And this was the experience that we saw in the Kaseya breach a couple of years ago, and there are others like it. So we do need to be attentive to the security of MSPs, and we have to also be alert to personnel and staffing. So to me, the baseline for MSPs for now should be SP 800 171 Rev 2. And I think it’s advisable for MSPs to work towards the ability to demonstrate that they would satisfy the assessment requirements for Level 2 if and when the time comes.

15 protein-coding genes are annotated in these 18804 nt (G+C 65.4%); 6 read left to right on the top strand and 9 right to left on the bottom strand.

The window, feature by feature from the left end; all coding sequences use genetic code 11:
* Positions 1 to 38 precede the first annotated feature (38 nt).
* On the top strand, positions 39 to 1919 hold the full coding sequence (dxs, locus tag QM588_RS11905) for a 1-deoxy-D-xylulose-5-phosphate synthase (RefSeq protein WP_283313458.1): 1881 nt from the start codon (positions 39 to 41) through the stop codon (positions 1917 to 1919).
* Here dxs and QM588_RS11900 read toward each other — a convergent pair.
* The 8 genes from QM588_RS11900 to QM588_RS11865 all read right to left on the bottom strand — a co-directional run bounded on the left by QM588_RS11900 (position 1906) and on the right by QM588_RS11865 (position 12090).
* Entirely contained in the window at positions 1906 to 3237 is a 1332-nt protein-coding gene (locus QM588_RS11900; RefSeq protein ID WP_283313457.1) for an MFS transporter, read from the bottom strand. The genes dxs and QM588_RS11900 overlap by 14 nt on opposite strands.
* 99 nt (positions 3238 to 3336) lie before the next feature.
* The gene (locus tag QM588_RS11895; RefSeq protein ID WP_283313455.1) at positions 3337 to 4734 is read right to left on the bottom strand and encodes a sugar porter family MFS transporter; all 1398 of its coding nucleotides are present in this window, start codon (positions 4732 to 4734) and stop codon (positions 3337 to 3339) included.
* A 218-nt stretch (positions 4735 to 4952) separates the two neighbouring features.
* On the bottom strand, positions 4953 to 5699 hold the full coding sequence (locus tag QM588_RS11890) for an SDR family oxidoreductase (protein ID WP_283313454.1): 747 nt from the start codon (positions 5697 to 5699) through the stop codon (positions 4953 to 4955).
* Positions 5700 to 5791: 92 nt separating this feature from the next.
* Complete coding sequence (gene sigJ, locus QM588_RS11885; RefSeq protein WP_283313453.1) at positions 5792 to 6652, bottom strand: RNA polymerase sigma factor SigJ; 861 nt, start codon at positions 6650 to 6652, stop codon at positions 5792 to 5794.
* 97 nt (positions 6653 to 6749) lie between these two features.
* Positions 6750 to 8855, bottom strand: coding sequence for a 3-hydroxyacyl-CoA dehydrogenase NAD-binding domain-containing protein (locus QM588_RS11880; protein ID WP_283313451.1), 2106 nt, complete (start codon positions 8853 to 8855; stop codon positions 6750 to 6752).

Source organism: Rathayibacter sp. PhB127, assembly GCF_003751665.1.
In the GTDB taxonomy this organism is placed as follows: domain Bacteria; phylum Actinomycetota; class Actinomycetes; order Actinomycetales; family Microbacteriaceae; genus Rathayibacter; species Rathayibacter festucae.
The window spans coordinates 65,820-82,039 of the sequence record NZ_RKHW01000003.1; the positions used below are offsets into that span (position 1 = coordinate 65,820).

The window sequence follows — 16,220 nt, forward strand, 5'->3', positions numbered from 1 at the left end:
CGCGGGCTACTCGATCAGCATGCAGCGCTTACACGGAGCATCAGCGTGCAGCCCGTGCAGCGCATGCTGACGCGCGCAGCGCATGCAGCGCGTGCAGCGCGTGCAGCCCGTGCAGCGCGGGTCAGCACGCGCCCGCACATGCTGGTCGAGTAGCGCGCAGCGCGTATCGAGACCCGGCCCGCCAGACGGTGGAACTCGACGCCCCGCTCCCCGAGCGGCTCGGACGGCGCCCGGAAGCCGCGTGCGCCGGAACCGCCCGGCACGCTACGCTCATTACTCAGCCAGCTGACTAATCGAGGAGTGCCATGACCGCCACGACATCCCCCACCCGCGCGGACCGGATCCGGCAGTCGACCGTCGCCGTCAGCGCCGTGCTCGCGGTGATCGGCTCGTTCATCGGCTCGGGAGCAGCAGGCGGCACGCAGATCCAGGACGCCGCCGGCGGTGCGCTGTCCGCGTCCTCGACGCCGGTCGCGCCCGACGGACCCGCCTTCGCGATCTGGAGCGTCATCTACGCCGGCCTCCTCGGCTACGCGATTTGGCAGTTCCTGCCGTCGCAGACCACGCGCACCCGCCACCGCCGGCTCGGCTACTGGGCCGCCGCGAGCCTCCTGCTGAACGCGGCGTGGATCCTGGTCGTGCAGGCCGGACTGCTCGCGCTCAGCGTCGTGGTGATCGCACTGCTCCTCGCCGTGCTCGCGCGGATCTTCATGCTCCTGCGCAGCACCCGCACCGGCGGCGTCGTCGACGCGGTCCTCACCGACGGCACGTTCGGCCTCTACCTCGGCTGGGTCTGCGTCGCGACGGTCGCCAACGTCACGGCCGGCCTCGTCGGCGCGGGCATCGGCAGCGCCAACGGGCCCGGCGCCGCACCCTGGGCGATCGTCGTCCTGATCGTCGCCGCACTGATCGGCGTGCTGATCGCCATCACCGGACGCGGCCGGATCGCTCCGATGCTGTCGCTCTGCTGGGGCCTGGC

But here’s a critical problem. MSPs are not government contractors, typically. They are not vendors to government contractors. They don’t get flow down from their government contractor clients. The challenge is that their clients, when they are assessed, may be required to demonstrate that the MSP is secure. Under the present version of the CMMC level 2 scoping guide, MSPs likely are going to be considered a security protection assets and those fall within the responsibility of the organization being assessed to demonstrate compliance with 171 and CMMC Level 2. Well Bill, your company is an MSP, but I do not believe it’s possible for you to receive a formal joint surveillance assessment. You’re not a contractor, and I don’t see any present way for the new regulations to enable you to be assessed. So this is kind of a conundrum, isn’t it? Your clients will want confidence that you, as part of their security, satisfy 171, but you cannot be assessed formally to demonstrate it. We’re going to have to solve that, and I think DoD needs to help us solve that, perhaps by working with the AB and encouraging a form of parallel assessment that is optimized for MSPs, and differently for MSSPs, they are different.